Bulletin on CCU perspectives and the fight for “7K”

For A Class-Struggle Strategy in the Fight to End Adjunct Poverty & Defeat CUNY’s Divide-and-Conquer Labor System

A 58-page bulletin from CUNY Contingents Unite published in April:

  • The two-tier labor system,
  • The fight to smash New York State’s anti-labor Taylor Law,
  • Origins and perspectives of the “7K” demand,
  • What’s needed to prepare and be able to win a strike at CUNY,
  • & Many related issues, with extensive information and documentation.

Click here for the full bulletin on CCU perspectives and the fight for “7K”

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The Taylor Law and the outrageous censorship of “7K or Strike” posters at John Jay

The Taylor Law and the outrageous

censorship of “7K or Strike” posters at John Jay

Since its foundation, CUNY Contingents Unite has called for defeating and ripping up New York State’s Taylor Law, through effective class-struggle action bringing in key sectors of NYC’s powerful working class.

This viciously anti-labor law bans strikes and job actions by public employees, including the workforce of the City University of New York. Not only that, the law says we are banned from things that would “cause, instigate, encourage, or condone such a strike” – something we advocate all time, in virtually every issue of the CCU newsletter, in CCU fliers, placards at marches and rallies, speeches, etc. (See “The Taylor Law: What It Is and How to Smash It“.)

The law’s grotesquely anti-democratic ban on strike advocacy was invoked back in September 2005, in the midst of the years-long union contract battle going on at that time, when CUNY’s General Counsel Frederick P. Shaffer sent out an email message to all of us stressing: “The Taylor Law provides sanctions against public employees who engage in a strike and against employee organizations that cause, instigate, encourage and/or condone a strike against a public employer.” He added: “The public employer [CUNY] may take disciplinary action, including termination of employment, against striking employees.” (Three months later, the law was used against striking MTA workers.)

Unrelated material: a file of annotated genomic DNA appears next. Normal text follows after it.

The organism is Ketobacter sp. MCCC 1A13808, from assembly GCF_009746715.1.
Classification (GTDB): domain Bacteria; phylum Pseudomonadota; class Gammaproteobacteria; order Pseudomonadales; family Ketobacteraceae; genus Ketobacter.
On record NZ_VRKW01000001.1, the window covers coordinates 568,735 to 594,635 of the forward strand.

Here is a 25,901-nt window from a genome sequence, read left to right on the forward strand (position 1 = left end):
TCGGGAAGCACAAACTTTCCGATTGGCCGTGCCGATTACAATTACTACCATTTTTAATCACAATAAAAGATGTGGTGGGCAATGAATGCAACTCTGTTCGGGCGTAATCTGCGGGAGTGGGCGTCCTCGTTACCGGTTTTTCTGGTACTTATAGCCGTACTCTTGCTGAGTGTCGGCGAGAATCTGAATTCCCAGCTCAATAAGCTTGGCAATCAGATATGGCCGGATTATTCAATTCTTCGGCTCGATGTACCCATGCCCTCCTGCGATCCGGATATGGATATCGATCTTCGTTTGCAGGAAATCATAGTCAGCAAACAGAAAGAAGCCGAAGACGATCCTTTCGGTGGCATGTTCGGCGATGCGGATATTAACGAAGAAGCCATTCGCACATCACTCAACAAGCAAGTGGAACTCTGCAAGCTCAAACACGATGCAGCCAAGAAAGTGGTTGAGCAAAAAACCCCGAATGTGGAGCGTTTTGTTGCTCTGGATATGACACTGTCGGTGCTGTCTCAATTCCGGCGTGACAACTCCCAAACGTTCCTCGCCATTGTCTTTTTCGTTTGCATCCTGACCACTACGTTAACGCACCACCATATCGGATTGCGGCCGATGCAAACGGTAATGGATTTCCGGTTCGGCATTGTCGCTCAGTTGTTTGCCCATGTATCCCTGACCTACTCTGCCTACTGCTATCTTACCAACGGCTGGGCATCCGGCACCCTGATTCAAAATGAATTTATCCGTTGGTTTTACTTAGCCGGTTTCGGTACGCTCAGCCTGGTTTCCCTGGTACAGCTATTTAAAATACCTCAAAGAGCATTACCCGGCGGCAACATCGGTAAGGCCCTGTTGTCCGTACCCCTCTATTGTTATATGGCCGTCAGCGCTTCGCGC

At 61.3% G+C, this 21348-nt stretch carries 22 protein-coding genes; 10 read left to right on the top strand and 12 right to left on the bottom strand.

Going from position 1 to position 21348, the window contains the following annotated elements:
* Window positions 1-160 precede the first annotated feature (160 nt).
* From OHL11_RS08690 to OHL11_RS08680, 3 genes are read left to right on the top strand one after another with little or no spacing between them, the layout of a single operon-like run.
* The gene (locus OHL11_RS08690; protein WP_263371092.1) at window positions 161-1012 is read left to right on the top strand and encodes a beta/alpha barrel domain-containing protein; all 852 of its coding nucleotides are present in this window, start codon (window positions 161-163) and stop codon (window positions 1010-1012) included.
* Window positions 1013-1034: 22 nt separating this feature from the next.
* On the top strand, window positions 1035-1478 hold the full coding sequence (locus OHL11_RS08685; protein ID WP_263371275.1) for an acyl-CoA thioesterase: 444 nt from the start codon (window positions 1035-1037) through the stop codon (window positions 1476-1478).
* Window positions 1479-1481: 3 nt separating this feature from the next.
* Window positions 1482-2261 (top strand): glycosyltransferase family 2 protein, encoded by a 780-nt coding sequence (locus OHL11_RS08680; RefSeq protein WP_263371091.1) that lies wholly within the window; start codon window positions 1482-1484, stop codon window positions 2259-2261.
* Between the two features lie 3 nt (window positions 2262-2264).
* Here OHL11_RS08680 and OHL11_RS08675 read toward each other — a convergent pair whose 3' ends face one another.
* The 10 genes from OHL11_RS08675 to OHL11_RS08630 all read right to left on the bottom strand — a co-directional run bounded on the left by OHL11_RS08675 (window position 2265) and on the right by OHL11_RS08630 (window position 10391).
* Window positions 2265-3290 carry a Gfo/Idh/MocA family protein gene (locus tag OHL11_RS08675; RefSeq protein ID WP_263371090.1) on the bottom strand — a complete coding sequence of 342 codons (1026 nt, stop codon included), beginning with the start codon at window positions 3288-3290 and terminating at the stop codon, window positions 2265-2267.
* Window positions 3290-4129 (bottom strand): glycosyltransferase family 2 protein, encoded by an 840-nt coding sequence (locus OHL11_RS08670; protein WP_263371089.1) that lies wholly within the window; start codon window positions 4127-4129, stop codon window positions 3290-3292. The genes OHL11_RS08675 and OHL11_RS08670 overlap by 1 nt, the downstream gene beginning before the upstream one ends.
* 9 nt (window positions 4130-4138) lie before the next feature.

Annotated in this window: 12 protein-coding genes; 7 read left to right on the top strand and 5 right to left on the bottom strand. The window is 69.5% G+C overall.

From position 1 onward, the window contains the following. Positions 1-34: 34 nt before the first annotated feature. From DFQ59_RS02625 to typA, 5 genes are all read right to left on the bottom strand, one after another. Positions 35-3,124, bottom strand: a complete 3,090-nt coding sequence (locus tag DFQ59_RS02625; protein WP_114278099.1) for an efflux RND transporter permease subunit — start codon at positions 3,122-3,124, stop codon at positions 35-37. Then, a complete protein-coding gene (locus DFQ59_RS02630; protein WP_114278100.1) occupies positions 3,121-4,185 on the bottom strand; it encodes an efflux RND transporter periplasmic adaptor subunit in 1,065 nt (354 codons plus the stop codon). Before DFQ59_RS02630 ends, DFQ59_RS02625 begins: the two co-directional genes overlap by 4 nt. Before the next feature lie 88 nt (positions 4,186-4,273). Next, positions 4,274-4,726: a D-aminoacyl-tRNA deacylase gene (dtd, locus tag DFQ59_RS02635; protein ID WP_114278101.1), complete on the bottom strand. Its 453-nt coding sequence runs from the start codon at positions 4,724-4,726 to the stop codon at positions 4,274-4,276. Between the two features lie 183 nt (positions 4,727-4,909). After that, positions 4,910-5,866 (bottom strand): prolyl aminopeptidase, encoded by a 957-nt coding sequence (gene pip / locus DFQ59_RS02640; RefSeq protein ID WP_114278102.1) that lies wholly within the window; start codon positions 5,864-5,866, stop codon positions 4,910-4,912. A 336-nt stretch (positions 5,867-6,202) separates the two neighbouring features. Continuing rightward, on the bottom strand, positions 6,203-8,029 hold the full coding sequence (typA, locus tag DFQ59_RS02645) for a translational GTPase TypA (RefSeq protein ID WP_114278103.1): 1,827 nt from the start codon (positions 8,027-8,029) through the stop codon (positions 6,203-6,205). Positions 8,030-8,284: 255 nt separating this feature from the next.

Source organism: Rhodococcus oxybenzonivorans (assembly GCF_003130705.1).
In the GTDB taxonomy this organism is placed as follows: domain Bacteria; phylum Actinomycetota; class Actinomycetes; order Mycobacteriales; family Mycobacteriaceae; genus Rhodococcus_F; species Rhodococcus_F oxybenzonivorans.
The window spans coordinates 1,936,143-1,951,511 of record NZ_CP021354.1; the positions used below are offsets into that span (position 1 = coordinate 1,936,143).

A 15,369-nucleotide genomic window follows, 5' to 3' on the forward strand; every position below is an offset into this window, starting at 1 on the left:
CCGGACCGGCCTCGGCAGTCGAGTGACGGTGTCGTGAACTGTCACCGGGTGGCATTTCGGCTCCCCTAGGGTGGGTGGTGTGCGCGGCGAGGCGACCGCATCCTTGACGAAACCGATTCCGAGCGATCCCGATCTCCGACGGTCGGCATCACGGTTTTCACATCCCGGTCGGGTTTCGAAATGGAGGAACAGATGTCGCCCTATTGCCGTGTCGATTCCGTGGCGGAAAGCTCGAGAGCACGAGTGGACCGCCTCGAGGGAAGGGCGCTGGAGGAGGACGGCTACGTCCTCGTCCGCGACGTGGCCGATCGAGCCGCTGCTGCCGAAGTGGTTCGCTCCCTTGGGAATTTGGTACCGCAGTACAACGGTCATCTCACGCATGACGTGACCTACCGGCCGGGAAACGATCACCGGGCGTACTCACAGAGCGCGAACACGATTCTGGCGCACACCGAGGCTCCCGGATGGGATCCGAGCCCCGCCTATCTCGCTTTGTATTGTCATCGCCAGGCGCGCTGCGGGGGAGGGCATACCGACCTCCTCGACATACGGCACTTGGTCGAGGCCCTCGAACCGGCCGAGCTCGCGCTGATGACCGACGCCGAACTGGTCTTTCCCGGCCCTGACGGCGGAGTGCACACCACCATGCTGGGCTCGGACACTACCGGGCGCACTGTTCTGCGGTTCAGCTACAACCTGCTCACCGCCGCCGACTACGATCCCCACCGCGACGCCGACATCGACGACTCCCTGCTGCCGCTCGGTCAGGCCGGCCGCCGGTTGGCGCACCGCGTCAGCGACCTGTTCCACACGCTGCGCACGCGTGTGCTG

Frederick “Strike Ban” Schaffer retired from CUNY in December 2016. In yet another example of the thoroughly bipartisan nature of anti-labor repression, he was thereupon appointed by Mayor Bill de Blasio as chairman of the city’s Campaign Finance Board.

Now, John Jay College has literally banned signs advocating that a strike be organized if the vital 7K demand is not met.

How is the administration “justifying” this ban? By citing the Taylor Law’s blatantly unconstitutional prohibition on advocating public-employee strikes.

After campus security at John Jay recently tore down a bunch of signs on 7K, the campus Director of Public Safety sent out an email on March 20 about the incident.

The key part of that email states that the administration’s “labor designee” told campus security that because a sign posted on campus had “advocated for a strike by faculty members, he advised all of those signs should be removed as they were in violation of the ‘Taylor Law.’ As such, the officers were told that if they were to come across these signs during their routine patrols, they should be removed.” (An excerpt from the law was attached to the memo, which also stated that signs not calling for a strike would not be torn down; went on about how “we are strong advocates for Freedom of Speech,” etc.)

This is a fresh and vivid example of why the Taylor Law must be smashed. John Jay’s anti-labor, anti-democratic and unconstitutional censorship, banning material that “advocates for a strike by faculty members,” is an attack on the rights of us all. It must be denounced, opposed, challenged and reversed!

To contact the CCU, write: cunycontigents@gmail.com

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“7K OR STRIKE”●Next Steps ●What It Means (and Doesn’t)

Advance Sept-Oct 2018 - final-1Advance Sept-Oct 2018 - final-2

For PDF version. (Click Here)

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The Taylor Law: What It Is and How To Smash It!

Advance – April 2018

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Fighting to Win the Struggle for $7K: Two-Tier Labor Must Go!

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VOTE NO! Proposed PSC Contract Deepens Inequality – Yet Again

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$15 Minimum Must Be Applied at CUNY Now!

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